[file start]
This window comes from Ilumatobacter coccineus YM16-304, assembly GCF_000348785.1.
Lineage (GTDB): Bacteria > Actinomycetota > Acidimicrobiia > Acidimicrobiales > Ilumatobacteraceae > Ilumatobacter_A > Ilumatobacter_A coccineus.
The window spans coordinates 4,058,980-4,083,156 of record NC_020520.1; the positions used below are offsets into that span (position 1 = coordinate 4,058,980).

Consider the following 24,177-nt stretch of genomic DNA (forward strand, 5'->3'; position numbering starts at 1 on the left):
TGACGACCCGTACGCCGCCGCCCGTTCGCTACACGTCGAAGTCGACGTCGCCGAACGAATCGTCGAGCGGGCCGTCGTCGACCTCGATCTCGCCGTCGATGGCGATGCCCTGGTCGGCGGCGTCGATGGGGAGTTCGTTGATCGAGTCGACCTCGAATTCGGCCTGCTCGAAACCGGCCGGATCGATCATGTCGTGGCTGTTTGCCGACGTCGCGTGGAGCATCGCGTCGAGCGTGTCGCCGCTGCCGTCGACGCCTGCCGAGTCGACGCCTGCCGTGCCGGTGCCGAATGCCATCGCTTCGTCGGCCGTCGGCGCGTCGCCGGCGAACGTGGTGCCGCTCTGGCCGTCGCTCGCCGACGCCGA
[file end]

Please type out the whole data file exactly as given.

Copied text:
This window comes from Ilumatobacter coccineus YM16-304, assembly GCF_000348785.1.
Lineage (GTDB): Bacteria > Actinomycetota > Acidimicrobiia > Acidimicrobiales > Ilumatobacteraceae > Ilumatobacter_A > Ilumatobacter_A coccineus.
The window spans coordinates 4,058,980-4,083,156 of record NC_020520.1; the positions used below are offsets into that span (position 1 = coordinate 4,058,980).

Consider the following 24,177-nt stretch of genomic DNA (forward strand, 5'->3'; position numbering starts at 1 on the left):
TGACGACCCGTACGCCGCCGCCCGTTCGCTACACGTCGAAGTCGACGTCGCCGAACGAATCGTCGAGCGGGCCGTCGTCGACCTCGATCTCGCCGTCGATGGCGATGCCCTGGTCGGCGGCGTCGATGGGGAGTTCGTTGATCGAGTCGACCTCGAATTCGGCCTGCTCGAAACCGGCCGGATCGATCATGTCGTGGCTGTTTGCCGACGTCGCGTGGAGCATCGCGTCGAGCGTGTCGCCGCTGCCGTCGACGCCTGCCGAGTCGACGCCTGCCGTGCCGGTGCCGAATGCCATCGCTTCGTCGGCCGTCGGCGCGTCGCCGGCGAACGTGGTGCCGCTCTGGCCGTCGCTCGCCGACGCCGA